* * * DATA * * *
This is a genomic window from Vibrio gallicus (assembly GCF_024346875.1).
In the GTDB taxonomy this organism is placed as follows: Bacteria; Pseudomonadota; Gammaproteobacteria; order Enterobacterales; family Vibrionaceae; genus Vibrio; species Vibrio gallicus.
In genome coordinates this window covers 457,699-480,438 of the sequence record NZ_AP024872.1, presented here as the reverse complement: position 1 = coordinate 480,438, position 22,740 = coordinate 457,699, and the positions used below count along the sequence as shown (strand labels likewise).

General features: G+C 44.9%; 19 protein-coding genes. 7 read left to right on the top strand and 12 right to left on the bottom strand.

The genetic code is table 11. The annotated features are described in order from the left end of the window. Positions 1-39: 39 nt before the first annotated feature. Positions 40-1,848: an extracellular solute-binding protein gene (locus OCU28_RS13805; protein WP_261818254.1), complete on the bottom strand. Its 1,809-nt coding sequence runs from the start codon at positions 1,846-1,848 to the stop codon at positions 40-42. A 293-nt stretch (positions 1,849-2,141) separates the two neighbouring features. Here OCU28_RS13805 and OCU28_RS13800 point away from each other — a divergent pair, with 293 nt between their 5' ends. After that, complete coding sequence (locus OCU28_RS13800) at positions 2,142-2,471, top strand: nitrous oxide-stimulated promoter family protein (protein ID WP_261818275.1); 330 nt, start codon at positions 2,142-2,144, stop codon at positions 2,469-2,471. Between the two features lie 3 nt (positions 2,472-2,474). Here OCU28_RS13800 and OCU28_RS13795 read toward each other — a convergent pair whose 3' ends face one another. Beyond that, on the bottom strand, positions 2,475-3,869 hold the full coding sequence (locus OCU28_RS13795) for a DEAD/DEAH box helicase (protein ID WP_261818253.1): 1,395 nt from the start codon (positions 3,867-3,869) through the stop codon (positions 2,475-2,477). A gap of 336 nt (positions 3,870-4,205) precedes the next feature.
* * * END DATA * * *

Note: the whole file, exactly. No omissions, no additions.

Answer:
This is a genomic window from Vibrio gallicus (assembly GCF_024346875.1).
In the GTDB taxonomy this organism is placed as follows: Bacteria; Pseudomonadota; Gammaproteobacteria; order Enterobacterales; family Vibrionaceae; genus Vibrio; species Vibrio gallicus.
In genome coordinates this window covers 457,699-480,438 of the sequence record NZ_AP024872.1, presented here as the reverse complement: position 1 = coordinate 480,438, position 22,740 = coordinate 457,699, and the positions used below count along the sequence as shown (strand labels likewise).

General features: G+C 44.9%; 19 protein-coding genes. 7 read left to right on the top strand and 12 right to left on the bottom strand.

The genetic code is table 11. The annotated features are described in order from the left end of the window. Positions 1-39: 39 nt before the first annotated feature. Positions 40-1,848: an extracellular solute-binding protein gene (locus OCU28_RS13805; protein WP_261818254.1), complete on the bottom strand. Its 1,809-nt coding sequence runs from the start codon at positions 1,846-1,848 to the stop codon at positions 40-42. A 293-nt stretch (positions 1,849-2,141) separates the two neighbouring features. Here OCU28_RS13805 and OCU28_RS13800 point away from each other — a divergent pair, with 293 nt between their 5' ends. After that, complete coding sequence (locus OCU28_RS13800) at positions 2,142-2,471, top strand: nitrous oxide-stimulated promoter family protein (protein ID WP_261818275.1); 330 nt, start codon at positions 2,142-2,144, stop codon at positions 2,469-2,471. Between the two features lie 3 nt (positions 2,472-2,474). Here OCU28_RS13800 and OCU28_RS13795 read toward each other — a convergent pair whose 3' ends face one another. Beyond that, on the bottom strand, positions 2,475-3,869 hold the full coding sequence (locus OCU28_RS13795) for a DEAD/DEAH box helicase (protein ID WP_261818253.1): 1,395 nt from the start codon (positions 3,867-3,869) through the stop codon (positions 2,475-2,477). A gap of 336 nt (positions 3,870-4,205) precedes the next feature.